Offshore sportsbooks are known for offering some wacky wagers, from novelty Super Bowl props to whether or not an alien invasion will take place anytime soon. Now, one offshore sportsbook is branching out its sports betting offerings to include the Special Olympics, a decision that has elicited some strong reactions. But is Special Olympics wagering a problem, and what are the main takeaways from this new frontier in the offshore betting space?
Ethical Concerns of Special Olympics Betting
The offshore sportsbook that has offered betting odds on the Special Olympics is BetOnline, a betting site that is not legal to use in the United States and therefore should not be used by American bettors. Their contention is that they want to offer action on any legitimate sporting event, which the Special Olympics certainly are, to be completely clear. They went further with that sentiment, stating that they would rather offer action on a sporting event like this one rather than an event like the annual Nathan’s Famous Hot Dog Eating Contest (which they also offer odds on annually).
That sentiment was printed by Forbes, whose Zack Jones stated in his article that this move is a win-win, “except for those who complain for a hobby or a profession.” But unless you provide free public relations for offshore sportsbooks for a profession, there are clearly some legitimate concerns to be raised about this marriage between offshore sports betting and the Special Olympics.
Predatory Special Olympics Betting Odds
The first main concern with this union is one that only seasoned sports bettors would notice, that being the predatory pricing placed on these betting markets. Every single Special Olympics betting market offered at this sportsbook carried a theoretical hold of between 28.84% and an eye-popping 65.30% (this is not a typo, they’re holding sixty-five percent on one Special Olympics event). This means that of every dollar wagered on these markets, the sportsbook will hold at least $0.28 of it, and up to $0.65.
If you compare those hold percentages to the hold percentages for Super Bowl futures at the same sportsbook, you would see that the theoretical hold for Super Bowl winner sits at 20.67%. That is a lower hold percentage per dollar wagered despite there being 32 outcomes, far more than any Special Olympics betting market. Jacked up prices for Special Olympics betting odds should be concerning to a larger group than just “those who complain for a hobby or a profession.”
Profiting On the Special Olympics In General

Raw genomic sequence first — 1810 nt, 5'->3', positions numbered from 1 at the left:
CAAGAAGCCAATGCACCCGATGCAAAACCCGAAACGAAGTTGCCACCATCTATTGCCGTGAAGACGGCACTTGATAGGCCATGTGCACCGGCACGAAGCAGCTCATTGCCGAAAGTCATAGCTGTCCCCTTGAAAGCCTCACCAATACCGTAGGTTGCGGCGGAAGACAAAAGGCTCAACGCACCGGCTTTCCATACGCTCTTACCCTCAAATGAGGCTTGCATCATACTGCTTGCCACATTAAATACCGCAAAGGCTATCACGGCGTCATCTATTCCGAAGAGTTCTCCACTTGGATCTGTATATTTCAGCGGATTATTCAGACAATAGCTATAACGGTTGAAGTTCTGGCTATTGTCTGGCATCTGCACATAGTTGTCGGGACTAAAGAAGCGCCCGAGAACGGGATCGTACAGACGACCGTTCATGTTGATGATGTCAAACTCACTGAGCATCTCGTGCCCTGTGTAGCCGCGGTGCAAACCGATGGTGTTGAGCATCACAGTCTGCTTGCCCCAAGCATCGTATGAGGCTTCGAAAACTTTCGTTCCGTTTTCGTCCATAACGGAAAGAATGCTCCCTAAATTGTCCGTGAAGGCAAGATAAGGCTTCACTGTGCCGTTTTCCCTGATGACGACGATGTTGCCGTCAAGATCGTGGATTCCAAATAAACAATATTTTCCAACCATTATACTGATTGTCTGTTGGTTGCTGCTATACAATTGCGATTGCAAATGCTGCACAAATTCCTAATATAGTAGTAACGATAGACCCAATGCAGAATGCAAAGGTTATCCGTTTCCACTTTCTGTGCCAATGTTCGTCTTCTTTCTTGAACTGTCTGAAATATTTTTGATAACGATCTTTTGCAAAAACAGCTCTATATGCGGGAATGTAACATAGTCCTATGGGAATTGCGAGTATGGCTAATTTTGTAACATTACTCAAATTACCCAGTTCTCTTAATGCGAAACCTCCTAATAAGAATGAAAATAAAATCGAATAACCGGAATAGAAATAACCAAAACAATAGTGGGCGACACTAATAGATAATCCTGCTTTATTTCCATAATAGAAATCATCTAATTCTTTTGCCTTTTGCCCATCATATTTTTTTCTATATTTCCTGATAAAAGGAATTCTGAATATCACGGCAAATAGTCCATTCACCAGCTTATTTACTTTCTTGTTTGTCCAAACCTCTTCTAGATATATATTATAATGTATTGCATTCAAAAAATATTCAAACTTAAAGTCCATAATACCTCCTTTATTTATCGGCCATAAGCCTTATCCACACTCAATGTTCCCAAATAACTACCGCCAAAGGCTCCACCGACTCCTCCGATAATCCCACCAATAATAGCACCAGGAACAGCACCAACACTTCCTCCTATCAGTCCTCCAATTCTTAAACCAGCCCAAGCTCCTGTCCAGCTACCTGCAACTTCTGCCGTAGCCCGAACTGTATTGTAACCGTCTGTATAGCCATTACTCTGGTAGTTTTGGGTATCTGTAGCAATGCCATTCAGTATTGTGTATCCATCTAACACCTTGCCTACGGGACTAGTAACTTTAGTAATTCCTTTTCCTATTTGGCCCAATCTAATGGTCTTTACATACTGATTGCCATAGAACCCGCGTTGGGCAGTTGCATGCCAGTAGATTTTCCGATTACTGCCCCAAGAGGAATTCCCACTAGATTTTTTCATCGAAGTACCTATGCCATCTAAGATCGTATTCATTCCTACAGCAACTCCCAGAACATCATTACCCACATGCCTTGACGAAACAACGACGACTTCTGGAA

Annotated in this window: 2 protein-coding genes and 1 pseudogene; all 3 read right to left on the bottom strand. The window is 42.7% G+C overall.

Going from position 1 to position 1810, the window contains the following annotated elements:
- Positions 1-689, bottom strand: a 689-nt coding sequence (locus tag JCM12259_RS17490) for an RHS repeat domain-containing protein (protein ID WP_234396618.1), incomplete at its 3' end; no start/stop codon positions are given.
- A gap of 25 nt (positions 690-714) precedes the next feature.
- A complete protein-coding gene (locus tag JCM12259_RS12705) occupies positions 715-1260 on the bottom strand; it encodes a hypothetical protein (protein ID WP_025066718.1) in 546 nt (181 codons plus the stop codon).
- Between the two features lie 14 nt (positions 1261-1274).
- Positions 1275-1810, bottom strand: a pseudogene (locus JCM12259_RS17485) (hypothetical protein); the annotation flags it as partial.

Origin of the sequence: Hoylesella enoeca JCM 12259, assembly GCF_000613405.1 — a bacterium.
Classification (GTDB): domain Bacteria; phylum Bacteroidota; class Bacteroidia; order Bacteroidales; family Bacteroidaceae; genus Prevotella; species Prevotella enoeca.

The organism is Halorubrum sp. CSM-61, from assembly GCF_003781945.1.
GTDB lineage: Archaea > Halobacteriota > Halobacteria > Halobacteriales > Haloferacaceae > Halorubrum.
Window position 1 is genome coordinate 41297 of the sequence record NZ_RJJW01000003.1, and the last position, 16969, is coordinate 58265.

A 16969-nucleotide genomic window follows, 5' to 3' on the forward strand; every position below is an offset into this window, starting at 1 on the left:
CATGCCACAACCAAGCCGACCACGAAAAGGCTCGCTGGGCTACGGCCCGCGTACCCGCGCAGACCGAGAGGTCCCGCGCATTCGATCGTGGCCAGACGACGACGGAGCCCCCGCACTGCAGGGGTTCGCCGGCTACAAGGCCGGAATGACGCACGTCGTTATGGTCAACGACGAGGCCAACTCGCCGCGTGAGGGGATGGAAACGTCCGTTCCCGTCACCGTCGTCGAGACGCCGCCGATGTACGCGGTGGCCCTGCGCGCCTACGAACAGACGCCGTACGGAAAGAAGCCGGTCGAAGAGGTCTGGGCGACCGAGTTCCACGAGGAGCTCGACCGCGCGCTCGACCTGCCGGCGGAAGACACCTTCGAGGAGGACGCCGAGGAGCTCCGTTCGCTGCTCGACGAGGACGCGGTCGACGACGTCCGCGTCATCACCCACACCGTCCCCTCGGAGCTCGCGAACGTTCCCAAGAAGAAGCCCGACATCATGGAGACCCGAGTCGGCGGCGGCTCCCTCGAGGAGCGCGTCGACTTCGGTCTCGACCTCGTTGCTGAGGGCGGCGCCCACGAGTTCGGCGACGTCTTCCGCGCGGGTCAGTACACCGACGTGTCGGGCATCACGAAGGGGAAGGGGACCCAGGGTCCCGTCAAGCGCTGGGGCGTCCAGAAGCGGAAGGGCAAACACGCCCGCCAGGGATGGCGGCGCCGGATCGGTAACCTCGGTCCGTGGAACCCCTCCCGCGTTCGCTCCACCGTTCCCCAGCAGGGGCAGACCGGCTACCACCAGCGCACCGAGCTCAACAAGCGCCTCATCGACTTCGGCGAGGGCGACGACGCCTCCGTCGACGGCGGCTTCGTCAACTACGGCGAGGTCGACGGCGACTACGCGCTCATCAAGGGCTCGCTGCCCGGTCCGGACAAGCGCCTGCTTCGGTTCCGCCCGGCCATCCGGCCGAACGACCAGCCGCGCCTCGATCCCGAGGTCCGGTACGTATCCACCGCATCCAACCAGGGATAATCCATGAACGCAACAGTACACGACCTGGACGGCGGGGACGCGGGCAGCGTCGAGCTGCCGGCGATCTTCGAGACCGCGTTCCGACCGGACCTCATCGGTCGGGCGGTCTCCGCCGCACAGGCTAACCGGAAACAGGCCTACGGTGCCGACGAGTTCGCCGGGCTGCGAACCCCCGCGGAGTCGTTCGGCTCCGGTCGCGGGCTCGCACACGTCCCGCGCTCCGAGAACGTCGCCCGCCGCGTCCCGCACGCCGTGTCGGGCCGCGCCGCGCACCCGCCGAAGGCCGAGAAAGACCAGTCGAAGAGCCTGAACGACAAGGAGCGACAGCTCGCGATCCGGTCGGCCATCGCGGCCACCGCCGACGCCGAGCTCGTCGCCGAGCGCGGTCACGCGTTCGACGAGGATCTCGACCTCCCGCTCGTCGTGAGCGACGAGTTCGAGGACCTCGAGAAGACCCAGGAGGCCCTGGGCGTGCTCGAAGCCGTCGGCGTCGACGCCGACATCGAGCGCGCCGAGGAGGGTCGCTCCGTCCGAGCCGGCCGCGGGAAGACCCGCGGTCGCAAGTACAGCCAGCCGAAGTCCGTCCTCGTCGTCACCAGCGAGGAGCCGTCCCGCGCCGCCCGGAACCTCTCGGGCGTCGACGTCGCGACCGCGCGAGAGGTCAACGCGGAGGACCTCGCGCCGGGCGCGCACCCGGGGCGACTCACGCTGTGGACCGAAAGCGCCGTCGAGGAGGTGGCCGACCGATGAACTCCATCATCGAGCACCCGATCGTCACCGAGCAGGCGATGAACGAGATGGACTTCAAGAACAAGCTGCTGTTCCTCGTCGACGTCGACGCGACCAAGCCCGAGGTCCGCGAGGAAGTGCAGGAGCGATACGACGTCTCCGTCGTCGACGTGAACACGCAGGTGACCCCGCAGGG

Even if the hold percentages for Special Olympics betting were in-line with the numbers for other futures markets at this sportsbook, there are serious ethical concerns about profiteering on the Special Olympics as a whole. If sportsbook profits were going to benefit the organizations and volunteers responsible for making this event happen, great. But profiting on betting odds heavily skewed in the favor of the sportsbook during this event feels tone-deaf at best.
Better Ways to Use Money On Special Olympics
For those who want to be supportive of Special Olympics, there are better ways to do so than to bet into poorly priced markets at an offshore sportsbook. Donating to volunteer organizations that make Special Olympics possible at the local, national, or international level is a much better use of funds, and shows tangible support to the Special Olympics, something giving your money to an unaffiliated sportsbook does not do.
Takeaways From Special Olympics Betting Offerings
Aside from the fact that bettors should always calculate theoretical hold and that supposedly reputable media outlets should not do free public relations for offshore sportsbooks, there are a few key takeaways from this Special Olympics betting brouhaha. These are the two biggest takeaways for us.
A Strong Regulated Market Is a Must
First, the value of a strong and regulated United States sports betting market cannot be overstated. Oversight over legal US sportsbooks prevents things like this from happening in the first place, let alone at prices that would simply not fly in the eyes of regulatory bodies. As fun as novelty Super Bowl props and other unregulated markets may sound, there is a reason that regulated markets do not allow their players to put up with them.
It Is OK to Ask Questions In Sports Betting
The other key takeaway is that it is perfectly fine to ask about the legitimacy and the predatory nature of any component of sports betting. Even if a so-called reporter calls you a professional complainer for questioning the legitimacy of Special Olympics betting, asking questions about this industry is the way to find answers that can help you determine whether they are good or bad. Engaging in that process, when done in good faith, is never a bad thing.